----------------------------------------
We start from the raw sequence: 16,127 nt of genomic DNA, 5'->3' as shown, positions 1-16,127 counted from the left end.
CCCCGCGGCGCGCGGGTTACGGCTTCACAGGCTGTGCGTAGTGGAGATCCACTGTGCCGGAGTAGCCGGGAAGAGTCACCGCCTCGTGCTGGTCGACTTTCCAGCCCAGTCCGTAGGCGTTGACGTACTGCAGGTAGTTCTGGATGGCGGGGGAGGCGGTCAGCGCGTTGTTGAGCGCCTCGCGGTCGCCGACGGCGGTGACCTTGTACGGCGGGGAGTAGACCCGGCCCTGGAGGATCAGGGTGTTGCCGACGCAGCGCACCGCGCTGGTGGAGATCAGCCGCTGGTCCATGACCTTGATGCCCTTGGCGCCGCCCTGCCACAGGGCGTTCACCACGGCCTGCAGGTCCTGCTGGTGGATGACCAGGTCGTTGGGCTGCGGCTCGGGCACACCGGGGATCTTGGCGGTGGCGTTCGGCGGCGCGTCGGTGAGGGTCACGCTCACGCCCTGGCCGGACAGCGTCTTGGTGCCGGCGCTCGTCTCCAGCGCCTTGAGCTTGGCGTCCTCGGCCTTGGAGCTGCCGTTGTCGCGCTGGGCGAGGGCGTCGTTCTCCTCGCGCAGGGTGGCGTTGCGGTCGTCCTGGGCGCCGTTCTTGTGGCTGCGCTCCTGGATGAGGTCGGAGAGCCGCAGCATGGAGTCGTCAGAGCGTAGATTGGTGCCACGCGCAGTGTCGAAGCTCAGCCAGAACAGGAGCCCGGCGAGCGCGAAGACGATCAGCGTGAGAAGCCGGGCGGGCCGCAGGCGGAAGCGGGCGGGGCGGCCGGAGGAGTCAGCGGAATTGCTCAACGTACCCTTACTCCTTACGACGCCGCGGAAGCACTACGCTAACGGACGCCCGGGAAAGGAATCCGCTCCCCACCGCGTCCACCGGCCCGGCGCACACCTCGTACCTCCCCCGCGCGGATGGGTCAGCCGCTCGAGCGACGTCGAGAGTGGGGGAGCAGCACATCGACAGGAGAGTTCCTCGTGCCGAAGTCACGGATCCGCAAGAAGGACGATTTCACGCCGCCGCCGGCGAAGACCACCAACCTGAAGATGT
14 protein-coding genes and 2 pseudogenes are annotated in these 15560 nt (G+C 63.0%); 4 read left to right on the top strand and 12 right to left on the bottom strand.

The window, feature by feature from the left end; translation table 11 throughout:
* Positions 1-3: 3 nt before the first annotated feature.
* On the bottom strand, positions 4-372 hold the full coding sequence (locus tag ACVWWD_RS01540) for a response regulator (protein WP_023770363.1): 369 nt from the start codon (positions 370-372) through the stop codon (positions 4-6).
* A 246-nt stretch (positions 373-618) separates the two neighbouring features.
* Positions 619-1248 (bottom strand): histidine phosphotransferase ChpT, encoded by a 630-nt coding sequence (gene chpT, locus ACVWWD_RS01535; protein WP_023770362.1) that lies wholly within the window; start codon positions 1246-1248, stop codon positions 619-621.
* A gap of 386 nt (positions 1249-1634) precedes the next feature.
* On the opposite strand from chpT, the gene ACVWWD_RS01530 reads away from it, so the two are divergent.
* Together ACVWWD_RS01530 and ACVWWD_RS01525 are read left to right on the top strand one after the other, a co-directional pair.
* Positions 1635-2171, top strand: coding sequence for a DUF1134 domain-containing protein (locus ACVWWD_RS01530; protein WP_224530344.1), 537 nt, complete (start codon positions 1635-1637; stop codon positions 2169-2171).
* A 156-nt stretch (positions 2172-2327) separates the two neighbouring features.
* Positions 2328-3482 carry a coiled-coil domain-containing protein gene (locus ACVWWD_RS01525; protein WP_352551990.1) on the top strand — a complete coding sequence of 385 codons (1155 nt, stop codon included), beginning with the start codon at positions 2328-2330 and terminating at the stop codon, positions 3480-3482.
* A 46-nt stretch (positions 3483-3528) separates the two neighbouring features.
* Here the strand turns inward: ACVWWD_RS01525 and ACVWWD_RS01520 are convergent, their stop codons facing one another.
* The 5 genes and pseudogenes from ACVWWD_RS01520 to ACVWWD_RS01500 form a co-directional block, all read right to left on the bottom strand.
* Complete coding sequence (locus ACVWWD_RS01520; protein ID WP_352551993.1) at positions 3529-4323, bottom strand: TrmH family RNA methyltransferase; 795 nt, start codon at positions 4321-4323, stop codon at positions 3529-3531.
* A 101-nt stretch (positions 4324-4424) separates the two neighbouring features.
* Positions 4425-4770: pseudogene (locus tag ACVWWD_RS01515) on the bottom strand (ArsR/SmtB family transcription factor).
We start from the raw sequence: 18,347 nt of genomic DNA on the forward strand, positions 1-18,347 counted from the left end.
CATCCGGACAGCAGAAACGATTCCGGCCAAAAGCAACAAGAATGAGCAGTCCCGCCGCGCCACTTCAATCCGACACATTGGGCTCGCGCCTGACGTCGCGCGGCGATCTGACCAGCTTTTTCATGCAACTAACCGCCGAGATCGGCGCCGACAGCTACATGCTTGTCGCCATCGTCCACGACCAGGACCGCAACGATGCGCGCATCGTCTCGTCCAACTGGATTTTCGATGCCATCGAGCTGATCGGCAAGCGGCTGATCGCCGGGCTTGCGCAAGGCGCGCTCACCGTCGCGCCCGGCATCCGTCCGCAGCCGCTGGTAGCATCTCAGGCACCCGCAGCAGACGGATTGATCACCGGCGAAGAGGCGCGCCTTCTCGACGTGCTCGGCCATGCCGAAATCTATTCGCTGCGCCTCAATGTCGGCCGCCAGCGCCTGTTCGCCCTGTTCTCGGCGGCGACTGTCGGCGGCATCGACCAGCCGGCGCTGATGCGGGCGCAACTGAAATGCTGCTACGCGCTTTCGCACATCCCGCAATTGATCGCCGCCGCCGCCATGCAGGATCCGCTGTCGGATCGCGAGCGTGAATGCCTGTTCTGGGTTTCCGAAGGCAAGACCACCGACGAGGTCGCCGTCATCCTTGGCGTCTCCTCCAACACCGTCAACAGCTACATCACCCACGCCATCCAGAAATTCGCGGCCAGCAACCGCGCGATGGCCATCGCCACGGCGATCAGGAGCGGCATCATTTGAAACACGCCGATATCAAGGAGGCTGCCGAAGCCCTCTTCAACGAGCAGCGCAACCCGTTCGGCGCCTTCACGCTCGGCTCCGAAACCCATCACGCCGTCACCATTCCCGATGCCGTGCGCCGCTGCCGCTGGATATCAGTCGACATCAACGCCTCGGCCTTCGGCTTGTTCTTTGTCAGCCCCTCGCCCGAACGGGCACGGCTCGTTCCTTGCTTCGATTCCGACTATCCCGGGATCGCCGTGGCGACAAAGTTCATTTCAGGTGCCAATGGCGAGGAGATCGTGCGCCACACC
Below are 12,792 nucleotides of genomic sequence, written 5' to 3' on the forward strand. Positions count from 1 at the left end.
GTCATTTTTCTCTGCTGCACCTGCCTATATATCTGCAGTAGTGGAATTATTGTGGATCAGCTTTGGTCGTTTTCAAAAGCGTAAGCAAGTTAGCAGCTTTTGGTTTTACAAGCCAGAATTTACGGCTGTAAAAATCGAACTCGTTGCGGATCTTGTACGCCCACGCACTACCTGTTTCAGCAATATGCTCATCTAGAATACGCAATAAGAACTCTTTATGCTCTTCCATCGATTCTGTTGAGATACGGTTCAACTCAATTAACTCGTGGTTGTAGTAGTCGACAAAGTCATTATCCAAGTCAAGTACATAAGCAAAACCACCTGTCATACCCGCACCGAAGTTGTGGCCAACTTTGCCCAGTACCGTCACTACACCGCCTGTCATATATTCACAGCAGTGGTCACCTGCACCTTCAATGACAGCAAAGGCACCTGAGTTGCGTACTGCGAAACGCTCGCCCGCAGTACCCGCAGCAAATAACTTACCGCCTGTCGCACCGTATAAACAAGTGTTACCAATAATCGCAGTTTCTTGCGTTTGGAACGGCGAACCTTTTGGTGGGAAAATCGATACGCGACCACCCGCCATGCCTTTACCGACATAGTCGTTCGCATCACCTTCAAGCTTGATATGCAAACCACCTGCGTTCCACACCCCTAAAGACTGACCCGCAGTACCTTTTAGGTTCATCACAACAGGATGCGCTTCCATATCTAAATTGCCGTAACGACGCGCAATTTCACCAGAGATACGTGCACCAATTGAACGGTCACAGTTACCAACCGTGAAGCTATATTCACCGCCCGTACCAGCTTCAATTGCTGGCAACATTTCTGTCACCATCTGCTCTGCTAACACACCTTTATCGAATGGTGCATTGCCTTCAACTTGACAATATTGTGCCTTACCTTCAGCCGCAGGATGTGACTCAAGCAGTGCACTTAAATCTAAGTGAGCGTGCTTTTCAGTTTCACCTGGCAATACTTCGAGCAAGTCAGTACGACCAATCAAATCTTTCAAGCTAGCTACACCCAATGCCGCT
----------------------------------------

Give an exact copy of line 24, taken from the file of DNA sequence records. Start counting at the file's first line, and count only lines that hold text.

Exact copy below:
GTCATTTTTCTCTGCTGCACCTGCCTATATATCTGCAGTAGTGGAATTATTGTGGATCAGCTTTGGTCGTTTTCAAAAGCGTAAGCAAGTTAGCAGCTTTTGGTTTTACAAGCCAGAATTTACGGCTGTAAAAATCGAACTCGTTGCGGATCTTGTACGCCCACGCACTACCTGTTTCAGCAATATGCTCATCTAGAATACGCAATAAGAACTCTTTATGCTCTTCCATCGATTCTGTTGAGATACGGTTCAACTCAATTAACTCGTGGTTGTAGTAGTCGACAAAGTCATTATCCAAGTCAAGTACATAAGCAAAACCACCTGTCATACCCGCACCGAAGTTGTGGCCAACTTTGCCCAGTACCGTCACTACACCGCCTGTCATATATTCACAGCAGTGGTCACCTGCACCTTCAATGACAGCAAAGGCACCTGAGTTGCGTACTGCGAAACGCTCGCCCGCAGTACCCGCAGCAAATAACTTACCGCCTGTCGCACCGTATAAACAAGTGTTACCAATAATCGCAGTTTCTTGCGTTTGGAACGGCGAACCTTTTGGTGGGAAAATCGATACGCGACCACCCGCCATGCCTTTACCGACATAGTCGTTCGCATCACCTTCAAGCTTGATATGCAAACCACCTGCGTTCCACACCCCTAAAGACTGACCCGCAGTACCTTTTAGGTTCATCACAACAGGATGCGCTTCCATATCTAAATTGCCGTAACGACGCGCAATTTCACCAGAGATACGTGCACCAATTGAACGGTCACAGTTACCAACCGTGAAGCTATATTCACCGCCCGTACCAGCTTCAATTGCTGGCAACATTTCTGTCACCATCTGCTCTGCTAACACACCTTTATCGAATGGTGCATTGCCTTCAACTTGACAATATTGTGCCTTACCTTCAGCCGCAGGATGTGACTCAAGCAGTGCACTTAAATCTAAGTGAGCGTGCTTTTCAGTTTCACCTGGCAATACTTCGAGCAAGTCAGTACGACCAATCAAATCTTTCAAGCTAGCTACACCCAATGCCGCT